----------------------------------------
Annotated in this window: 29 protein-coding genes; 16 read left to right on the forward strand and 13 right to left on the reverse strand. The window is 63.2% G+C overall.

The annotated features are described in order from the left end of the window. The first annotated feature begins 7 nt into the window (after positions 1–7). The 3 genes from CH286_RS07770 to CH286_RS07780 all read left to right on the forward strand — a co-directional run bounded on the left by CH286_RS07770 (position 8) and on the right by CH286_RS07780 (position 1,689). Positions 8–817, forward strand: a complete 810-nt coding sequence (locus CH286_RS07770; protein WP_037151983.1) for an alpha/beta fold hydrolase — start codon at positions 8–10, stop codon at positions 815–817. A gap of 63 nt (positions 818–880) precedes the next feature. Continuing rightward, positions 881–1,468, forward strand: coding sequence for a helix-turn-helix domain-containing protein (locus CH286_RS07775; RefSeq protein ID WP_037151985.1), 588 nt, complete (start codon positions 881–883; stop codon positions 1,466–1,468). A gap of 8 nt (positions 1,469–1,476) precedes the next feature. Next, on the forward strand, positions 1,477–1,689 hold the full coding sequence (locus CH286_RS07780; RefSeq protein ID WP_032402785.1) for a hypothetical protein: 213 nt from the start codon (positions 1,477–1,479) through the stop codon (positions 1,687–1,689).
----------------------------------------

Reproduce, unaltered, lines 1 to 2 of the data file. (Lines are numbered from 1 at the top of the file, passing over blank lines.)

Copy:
Annotated in this window: 29 protein-coding genes; 16 read left to right on the forward strand and 13 right to left on the reverse strand. The window is 63.2% G+C overall.

The annotated features are described in order from the left end of the window. The first annotated feature begins 7 nt into the window (after positions 1–7). The 3 genes from CH286_RS07770 to CH286_RS07780 all read left to right on the forward strand — a co-directional run bounded on the left by CH286_RS07770 (position 8) and on the right by CH286_RS07780 (position 1,689). Positions 8–817, forward strand: a complete 810-nt coding sequence (locus CH286_RS07770; protein WP_037151983.1) for an alpha/beta fold hydrolase — start codon at positions 8–10, stop codon at positions 815–817. A gap of 63 nt (positions 818–880) precedes the next feature. Continuing rightward, positions 881–1,468, forward strand: coding sequence for a helix-turn-helix domain-containing protein (locus CH286_RS07775; RefSeq protein ID WP_037151985.1), 588 nt, complete (start codon positions 881–883; stop codon positions 1,466–1,468). A gap of 8 nt (positions 1,469–1,476) precedes the next feature. Next, on the forward strand, positions 1,477–1,689 hold the full coding sequence (locus CH286_RS07780; RefSeq protein ID WP_032402785.1) for a hypothetical protein: 213 nt from the start codon (positions 1,477–1,479) through the stop codon (positions 1,687–1,689).